Michael Avery is a Professor of Constitutional Law at Suffolk University School of Law.
Saturday, July 2, was Thurgood Marshall’s birthday, and it is high time President Obama remembers who Marshall was and what he meant to the struggle for civil rights and social justice in this country. Obama should announce now that at the first opportunity he intends to appoint someone to the Supreme Court with the experience, vision, courage and integrity that made Marshall such a great lawyer and great justice.
The son of a railroad porter who was born in 1908 in Baltimore, Maryland, Marshall endured racism first-hand. The future Supreme Court Justice was barred from the University of Maryland School of Law in 1930 because it was segregated. Marshall addressed that problem soon after graduating from Howard Law School, joining Charles Hamilton Houston in persuading the Maryland courts to order the school integrated in 1936. Marshall argued: “What’s at stake here is more than the rights of my client. It’s the moral commitment stated in our country’s creed.” In 1980 when the school named the law library after Justice Marshall he refused to attend the dedication ceremony, declining to be used as a vehicle for the school to salve its conscience.
As a lawyer, Marshall literally risked his life to argue for civil rights. He traveled through the Jim Crow South in a 1929 Ford, writing papers on a manual typewriter in his car, representing common people who had the courage to challenge the prevailing order. He sat in their homes, listened to their stories, felt their pain and then told truth to power, taking their cases to the highest court in the land. He worked for the NAACP for twenty-five years, twenty-three as lead counsel. He won 29 of 32 cases he argued in the U.S. Supreme Court, including of course, Brown v. Board of Education.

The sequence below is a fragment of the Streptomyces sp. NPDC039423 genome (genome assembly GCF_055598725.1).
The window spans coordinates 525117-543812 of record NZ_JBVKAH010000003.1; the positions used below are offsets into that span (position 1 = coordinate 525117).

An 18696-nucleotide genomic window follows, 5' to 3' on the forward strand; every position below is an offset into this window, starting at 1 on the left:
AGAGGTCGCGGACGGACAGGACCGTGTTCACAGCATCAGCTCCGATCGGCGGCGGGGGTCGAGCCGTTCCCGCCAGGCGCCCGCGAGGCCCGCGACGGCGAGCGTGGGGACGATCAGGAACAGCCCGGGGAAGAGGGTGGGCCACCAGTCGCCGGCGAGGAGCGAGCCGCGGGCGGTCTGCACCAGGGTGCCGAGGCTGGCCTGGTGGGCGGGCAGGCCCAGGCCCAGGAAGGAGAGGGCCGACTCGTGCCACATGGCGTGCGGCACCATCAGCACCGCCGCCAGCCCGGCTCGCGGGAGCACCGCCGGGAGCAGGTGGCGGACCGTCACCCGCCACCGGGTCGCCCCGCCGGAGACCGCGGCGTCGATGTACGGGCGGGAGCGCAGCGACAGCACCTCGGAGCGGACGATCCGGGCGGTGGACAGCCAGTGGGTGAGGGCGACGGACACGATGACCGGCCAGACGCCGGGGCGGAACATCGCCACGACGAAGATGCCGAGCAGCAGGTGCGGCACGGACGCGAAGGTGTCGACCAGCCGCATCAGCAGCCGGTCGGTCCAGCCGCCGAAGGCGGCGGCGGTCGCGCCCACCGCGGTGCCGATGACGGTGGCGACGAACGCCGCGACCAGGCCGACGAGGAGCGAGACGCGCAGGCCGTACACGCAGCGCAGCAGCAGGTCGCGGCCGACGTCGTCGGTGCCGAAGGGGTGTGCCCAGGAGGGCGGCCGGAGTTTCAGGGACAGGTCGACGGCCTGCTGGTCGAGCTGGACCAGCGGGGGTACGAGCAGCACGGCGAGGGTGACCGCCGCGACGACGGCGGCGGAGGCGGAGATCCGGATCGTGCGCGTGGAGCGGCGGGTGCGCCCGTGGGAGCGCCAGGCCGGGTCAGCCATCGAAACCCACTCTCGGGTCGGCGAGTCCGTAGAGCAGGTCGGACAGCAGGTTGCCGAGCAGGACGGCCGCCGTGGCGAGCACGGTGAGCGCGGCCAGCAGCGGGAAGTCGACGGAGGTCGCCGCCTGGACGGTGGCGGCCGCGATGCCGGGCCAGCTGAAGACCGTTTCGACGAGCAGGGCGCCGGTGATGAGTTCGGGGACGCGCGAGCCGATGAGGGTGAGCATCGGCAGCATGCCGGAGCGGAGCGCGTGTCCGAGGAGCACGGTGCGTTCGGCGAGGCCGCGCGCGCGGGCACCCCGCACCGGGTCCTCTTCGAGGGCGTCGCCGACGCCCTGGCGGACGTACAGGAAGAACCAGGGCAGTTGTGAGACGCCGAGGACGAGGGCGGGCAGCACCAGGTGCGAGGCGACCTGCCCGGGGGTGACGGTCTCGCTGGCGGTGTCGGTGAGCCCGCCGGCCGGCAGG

President George H.W. Bush replaced Thurgood Marshall on the Supreme Court with the conservative Clarence Thomas, whose principal civil rights “contribution” had been undermining the mission of the Equal Employment Opportunity Commission as its chair. When George W. Bush ran for office he promised to appoint conservative justices like Thomas and Antonin Scalia, and, as president, he did, making John Roberts the chief justice and putting Federalist Society stalwart Samuel Alito on the court. President Obama should have campaigned on the promise he would find a worthy replacement for Justice Marshall.
My argument is not that Obama needs to appoint an African-American justice. It is that he needs to appoint someone who has a visceral understanding-- based on repeated exposure and opposition to injustice-- of what the Constitution promises and how those promises have been broken.
Many such lawyers exist. Stephen B. Bright, senior counsel at the Southern Center for Human Rights, is a brilliant lawyer, author and professor who has devoted his life to fighting racial discrimination and representing poor people accused of crime, particularly in death penalty cases. If the president wanted a somewhat younger person with the promise of a longer tenure on the court, he could choose Bryan Stevenson, the executive director of Equal Justice Initiative. Stevenson, recipient of a MacArthur Fellowship and a professor at NYU Law School, has represented capital defendants and death row prisoners in the South for more than 25 years. Mary Bonauto has been the civil rights project director at Gay & Lesbian Advocates and Defenders since 1990. She argued the Massachusetts case where the Supreme Judicial Court held that prohibiting marriage to same-sex couples is unconstitutional. As a principal architect of the campaign for marriage equality in New England, she evokes the experience of Thurgood Marshall, Charles Hamilton Houston and the NAACP in overcoming state-sponsored apartheid. All three are widely respected, and any of them would be a worthy heir to Justice Marshall. It is time for the president to honor his memory by promising to nominate a civil rights veteran to the Supreme Court.